Olathe East students teach kids in the hospital

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OLATHE, Kan. — Walking through the halls of Olathe East High School, there’s a classroom dedicated to future educators called the 21st Century Future Educators Academy. 

“We’re in charge of recruiting and teaching teachers,” 21st Century Future Academy Facilitator Shelley Staples said.

It’s a program freshman Ally Baier wanted to be a part of for some time. 

“I love school and I love getting educated and it’s fun helping kids,” Baier said. 

This year, there’s something new added to the program. They’re teaming up with Children’s Mercy Hospital for “The Ally Project,” an opportunity for Olathe East students to teach kids who are sick at the hospital.

“We’ll be using computer monitors and they’ll get a device and then they’ll Facetime or G-chat to children in the hospital,” Staples said. 

The high schoolers said it’s more than teaching that draws them to the program.

“I just want them to know that someone’s there for them, especially in education,” sophomore Morgan Spoor said. 

“It’s not only like reading a story to them, it’s being a friend to them,” junior Michelle Chacon said.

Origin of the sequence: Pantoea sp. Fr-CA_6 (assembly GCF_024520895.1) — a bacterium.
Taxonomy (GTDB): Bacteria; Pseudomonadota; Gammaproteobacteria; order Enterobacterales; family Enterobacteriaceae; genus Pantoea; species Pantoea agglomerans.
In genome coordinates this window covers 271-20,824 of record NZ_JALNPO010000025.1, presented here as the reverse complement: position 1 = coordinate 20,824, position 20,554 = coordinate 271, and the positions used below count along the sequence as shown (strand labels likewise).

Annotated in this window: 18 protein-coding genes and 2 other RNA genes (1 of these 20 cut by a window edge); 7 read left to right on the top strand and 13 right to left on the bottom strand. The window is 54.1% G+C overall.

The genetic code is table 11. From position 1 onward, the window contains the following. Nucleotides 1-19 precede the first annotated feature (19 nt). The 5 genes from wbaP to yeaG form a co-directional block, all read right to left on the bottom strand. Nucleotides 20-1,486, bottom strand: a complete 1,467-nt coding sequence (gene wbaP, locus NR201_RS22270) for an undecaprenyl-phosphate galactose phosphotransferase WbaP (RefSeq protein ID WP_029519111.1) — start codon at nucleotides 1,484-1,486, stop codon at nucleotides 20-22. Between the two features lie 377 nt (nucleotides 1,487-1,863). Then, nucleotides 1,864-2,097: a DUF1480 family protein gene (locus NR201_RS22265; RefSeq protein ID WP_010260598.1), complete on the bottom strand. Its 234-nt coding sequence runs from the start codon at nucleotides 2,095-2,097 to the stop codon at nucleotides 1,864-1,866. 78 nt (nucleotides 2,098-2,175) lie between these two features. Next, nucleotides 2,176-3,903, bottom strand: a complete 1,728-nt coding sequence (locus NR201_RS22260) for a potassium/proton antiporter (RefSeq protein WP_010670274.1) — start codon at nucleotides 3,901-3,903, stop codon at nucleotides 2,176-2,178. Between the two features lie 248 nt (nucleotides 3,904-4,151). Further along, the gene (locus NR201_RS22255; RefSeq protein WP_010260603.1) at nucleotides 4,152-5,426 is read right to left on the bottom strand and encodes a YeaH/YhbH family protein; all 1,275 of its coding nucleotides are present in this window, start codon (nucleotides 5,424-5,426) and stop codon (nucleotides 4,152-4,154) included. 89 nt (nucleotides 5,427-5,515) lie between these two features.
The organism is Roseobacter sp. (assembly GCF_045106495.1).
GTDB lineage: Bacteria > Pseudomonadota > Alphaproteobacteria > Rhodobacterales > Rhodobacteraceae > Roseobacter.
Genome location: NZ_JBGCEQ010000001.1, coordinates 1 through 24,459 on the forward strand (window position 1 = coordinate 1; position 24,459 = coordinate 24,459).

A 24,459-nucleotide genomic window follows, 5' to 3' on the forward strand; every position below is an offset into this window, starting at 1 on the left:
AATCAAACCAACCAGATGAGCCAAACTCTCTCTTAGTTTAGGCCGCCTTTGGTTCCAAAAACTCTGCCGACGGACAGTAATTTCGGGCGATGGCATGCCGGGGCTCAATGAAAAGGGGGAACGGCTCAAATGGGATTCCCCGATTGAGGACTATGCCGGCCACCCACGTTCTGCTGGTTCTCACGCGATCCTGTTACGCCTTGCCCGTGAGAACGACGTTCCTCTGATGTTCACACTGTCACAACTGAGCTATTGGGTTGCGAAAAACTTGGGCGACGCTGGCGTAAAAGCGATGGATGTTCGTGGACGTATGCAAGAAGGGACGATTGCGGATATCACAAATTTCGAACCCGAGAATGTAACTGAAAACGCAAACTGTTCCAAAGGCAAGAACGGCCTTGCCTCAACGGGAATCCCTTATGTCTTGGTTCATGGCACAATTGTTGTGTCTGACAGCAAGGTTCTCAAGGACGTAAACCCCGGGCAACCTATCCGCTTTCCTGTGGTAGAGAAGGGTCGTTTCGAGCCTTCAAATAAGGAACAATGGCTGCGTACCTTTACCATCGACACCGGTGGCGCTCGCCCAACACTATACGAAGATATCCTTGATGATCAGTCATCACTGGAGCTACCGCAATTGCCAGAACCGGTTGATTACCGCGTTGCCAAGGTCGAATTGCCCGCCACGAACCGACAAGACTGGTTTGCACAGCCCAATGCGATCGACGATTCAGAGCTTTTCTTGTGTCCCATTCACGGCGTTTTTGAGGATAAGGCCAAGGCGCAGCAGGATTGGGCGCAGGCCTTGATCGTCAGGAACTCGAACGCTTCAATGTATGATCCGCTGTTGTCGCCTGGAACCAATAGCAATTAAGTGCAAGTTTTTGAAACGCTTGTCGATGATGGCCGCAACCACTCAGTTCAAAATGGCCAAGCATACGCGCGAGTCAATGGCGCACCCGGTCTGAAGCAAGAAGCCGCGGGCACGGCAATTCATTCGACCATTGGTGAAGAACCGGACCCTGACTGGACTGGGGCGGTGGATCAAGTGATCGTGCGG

“They’re going through the worst points of their lives and they deserve to find some joy,” sophomore Karinne Howell said.

“Maybe it’s that one part of their day where they’ve been doing treatments all day, and it’s the one part of their day where they can just relax,” sophomore Kayla Jones said. 

The project is named after Ally Baier.

“I had to miss almost two weeks of my 7th-grade year because of a brain tumor and brain cancer,” Baier said. “I was scared I was going to die. I was actually going to die.”

But now, one year later, off treatments, Ally hopes to be an ally for kids who are going through what she did.

“It’ll give them a chance to be educated no matter how sick they are and it feels good to know people are still being educated even if they’re in the hospital,” Baier said. 

Baier’s mom Crysta, said this new project will benefit students in the hospital and their families. 

“I think if you can take the school part off of the plate and know that your child has help through teenage mentors, I think it’s a piece of the puzzle to make life a little easier for the whole family,” Crysta Baier said. 

Students have one more training to complete on the project, with hopes to start at the beginning of the year.